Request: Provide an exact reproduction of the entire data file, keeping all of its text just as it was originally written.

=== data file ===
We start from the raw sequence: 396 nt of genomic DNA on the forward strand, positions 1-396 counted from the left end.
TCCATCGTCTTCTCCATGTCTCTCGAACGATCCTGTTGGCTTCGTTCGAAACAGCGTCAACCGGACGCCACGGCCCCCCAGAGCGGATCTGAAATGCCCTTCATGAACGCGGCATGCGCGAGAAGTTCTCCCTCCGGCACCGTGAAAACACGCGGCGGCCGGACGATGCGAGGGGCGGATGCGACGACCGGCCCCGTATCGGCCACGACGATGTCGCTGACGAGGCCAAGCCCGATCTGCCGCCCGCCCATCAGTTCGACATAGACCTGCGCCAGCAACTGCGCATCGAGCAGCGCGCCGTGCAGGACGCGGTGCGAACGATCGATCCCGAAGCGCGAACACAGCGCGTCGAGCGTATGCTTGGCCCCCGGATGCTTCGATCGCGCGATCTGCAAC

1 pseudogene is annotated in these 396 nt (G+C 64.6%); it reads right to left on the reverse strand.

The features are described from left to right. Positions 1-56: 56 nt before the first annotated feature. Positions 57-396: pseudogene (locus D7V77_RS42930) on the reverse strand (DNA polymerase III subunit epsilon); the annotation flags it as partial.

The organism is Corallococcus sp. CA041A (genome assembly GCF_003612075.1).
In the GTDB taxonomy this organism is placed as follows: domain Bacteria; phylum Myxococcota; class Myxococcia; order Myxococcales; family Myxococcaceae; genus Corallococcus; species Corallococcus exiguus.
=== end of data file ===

We start from the raw sequence: 396 nt of genomic DNA on the forward strand, positions 1-396 counted from the left end.
TCCATCGTCTTCTCCATGTCTCTCGAACGATCCTGTTGGCTTCGTTCGAAACAGCGTCAACCGGACGCCACGGCCCCCCAGAGCGGATCTGAAATGCCCTTCATGAACGCGGCATGCGCGAGAAGTTCTCCCTCCGGCACCGTGAAAACACGCGGCGGCCGGACGATGCGAGGGGCGGATGCGACGACCGGCCCCGTATCGGCCACGACGATGTCGCTGACGAGGCCAAGCCCGATCTGCCGCCCGCCCATCAGTTCGACATAGACCTGCGCCAGCAACTGCGCATCGAGCAGCGCGCCGTGCAGGACGCGGTGCGAACGATCGATCCCGAAGCGCGAACACAGCGCGTCGAGCGTATGCTTGGCCCCCGGATGCTTCGATCGCGCGATCTGCAAC

1 pseudogene is annotated in these 396 nt (G+C 64.6%); it reads right to left on the reverse strand.

The features are described from left to right. Positions 1-56: 56 nt before the first annotated feature. Positions 57-396: pseudogene (locus D7V77_RS42930) on the reverse strand (DNA polymerase III subunit epsilon); the annotation flags it as partial.

The organism is Corallococcus sp. CA041A (genome assembly GCF_003612075.1).
In the GTDB taxonomy this organism is placed as follows: domain Bacteria; phylum Myxococcota; class Myxococcia; order Myxococcales; family Myxococcaceae; genus Corallococcus; species Corallococcus exiguus.